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This article by Jack Florek was prepared for the October 18, 2000

edition of U.S. 1 Newspaper. All rights reserved.

Review: `Wait Until Dark’

Some chestnuts roast slowly over an open fire, and some

are just overcooked.

Bristol Riverside Theater, a cozy venue housed in an old movie theater

on the shores of the Delaware, opens its 14th season with Frederick

Knott’s old chestnut, "Wait Until Dark." To say that "Wait

Until Dark" has become a theatrical favorite since it first


on Broadway is an understatement. It is the murder mystery counterpart

to "A Christmas Carol," and in the last 34 years it has


been performed in every theater in the country at one time or another,

including high schools, community theaters, and a fair number of back


"Wait Until Dark" originally opened in 1966 at the Ethel


Theater to rave reviews. It starred Lee Remick and Robert Duvall,

and was quickly made into a hit film starring Audrey Hepburn and Alan

Arkin. Its most recent high-profile reappearance was in a slightly

updated version, staged in 1998, and starring Marisa Tomei and Quentin

Tarantino, that attracted audiences and took a critical flogging.

Part of the long-term success of "Wait Until Dark" has been

Knott’s successful melding of an intricate plot (a staple of any self

respecting murder mystery) with interestingly individualized


This is rare in a genre where characters are usually no thicker than

the blade of a rubber knife. Unfortunately, Knott’s characterizations

are built on stacks and stacks of words that, after a while, start

to hurt the ears. There are more words-per-minute in this play than

in your standard political stump speech.

A blind woman named Susy Hendrix (Susan Emerson) is left alone by

her husband Sam (Paul Kuhn) in their Greenwich Village home. She is

soon preyed upon by three criminals (Joe Gusman, Ray Iannicelli, and

Edward Keith Baker) who, attempting to use her trusting nature against

her, cook up a scheme to search for and seize a drug-filled doll they

believe is stashed somewhere in her apartment. Susy, of course, is

aware of the doll, but unaware of its contents. With the help of


(Cat Haas), her nine-year-old neighbor, Susy first becomes suspicious,

and ultimately holds back the men’s evil intentions until her husband

returns home with the police in tow.

Susan Emerson gives a solidly believable performance

as the blind Susy Hendrix, the woman who refuses to become a victim.

She plays her rather complex character, who seems naive but isn’t

dumb, with a subtle resiliency, never appearing ditsy, and never


In the early stages of the play, as her character trips over misplaced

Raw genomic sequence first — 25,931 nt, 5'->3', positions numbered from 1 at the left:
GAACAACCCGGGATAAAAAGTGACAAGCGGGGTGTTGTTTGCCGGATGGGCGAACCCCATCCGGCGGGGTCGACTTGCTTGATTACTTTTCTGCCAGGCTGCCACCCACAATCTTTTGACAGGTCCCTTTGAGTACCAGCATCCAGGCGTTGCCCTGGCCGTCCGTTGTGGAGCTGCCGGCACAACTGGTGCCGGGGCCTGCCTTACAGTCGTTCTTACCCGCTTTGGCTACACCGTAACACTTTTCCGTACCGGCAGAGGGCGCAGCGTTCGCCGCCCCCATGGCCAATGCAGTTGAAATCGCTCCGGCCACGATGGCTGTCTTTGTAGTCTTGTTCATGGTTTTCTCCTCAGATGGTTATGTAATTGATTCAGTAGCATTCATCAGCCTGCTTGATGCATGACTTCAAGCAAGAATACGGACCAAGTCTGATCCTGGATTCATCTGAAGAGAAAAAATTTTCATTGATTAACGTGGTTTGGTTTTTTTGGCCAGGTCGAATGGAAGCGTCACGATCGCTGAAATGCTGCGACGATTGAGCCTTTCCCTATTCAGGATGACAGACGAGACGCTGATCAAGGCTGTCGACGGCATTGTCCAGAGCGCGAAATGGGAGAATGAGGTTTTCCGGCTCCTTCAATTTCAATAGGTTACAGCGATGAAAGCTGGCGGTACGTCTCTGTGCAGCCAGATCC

chairs, and clumsily recradles the phone, Emerson avoids sinking into

a parody of blindness, but instead allows each annoyance its full

moment, dealing with it as a blind person would, and then moving on.

Later, while wielding a knife in the dark, she still retains the


of these earlier moments, avoiding any hints of cartoonish


Edward Keith Baker as the truly evil Harry Roat Jr. also gives an

exciting, successful performance. Cocky, in a young William Shatner

sort of way, he plays his character as a kind of sadist with a high

I.Q. At the same time, he manages to remain tremendously likable.

Joe Guzman and Ray Iannicelli as the other two crooks are less


playing their parts like humanized Daffy Ducks, with flat and broad

emotions for all to see. Cat Haas as the smart-mouthed nine-year-old

Gloria is appropriately little girl-esque.

Susan Atkinson’s direction is flexible and filled with natural


No one stands still for more than a moment, and they look fairly


doing it. Anyone familiar with the film version of "Wait Until

Dark" will immediately sense how much stronger the play works

on stage than on screen, and Atkinson uses all the theatrical tricks

to make sure this is the case. Rick Sordelet’s fight choreography

is awkward, however. In order for a stage fight to work it needs to

appear at least a little menacing. His choreography reminds one of

a bad ballet.

"Wait Until Dark’s" excessive wordiness is a liability in

this post-Columbo era in which we expect our mysteries served more

conveniently bite-sized. This performance lasts nearly two and a half

hours and the script could use a good axing. But I would imagine that

most people have seen "Wait Until Dark" before in one


or another, so they may not mind its length.

Bristol Riverside Theater’s production is competent and accomplished

and makes for an engaging night at the theater. Even if the play


is not much more artistically nourishing than a night at the movies.

— Jack Florek

Wait Until Dark, Bristol Riverside Theater, 120

Radcliffe Street, Bristol, 215-785-0100. The season opens with the

thriller written by Frederick Knott, directed by Susan Atkinson.

Performances continue, Tuesday to Sunday, through October 29. $27 to


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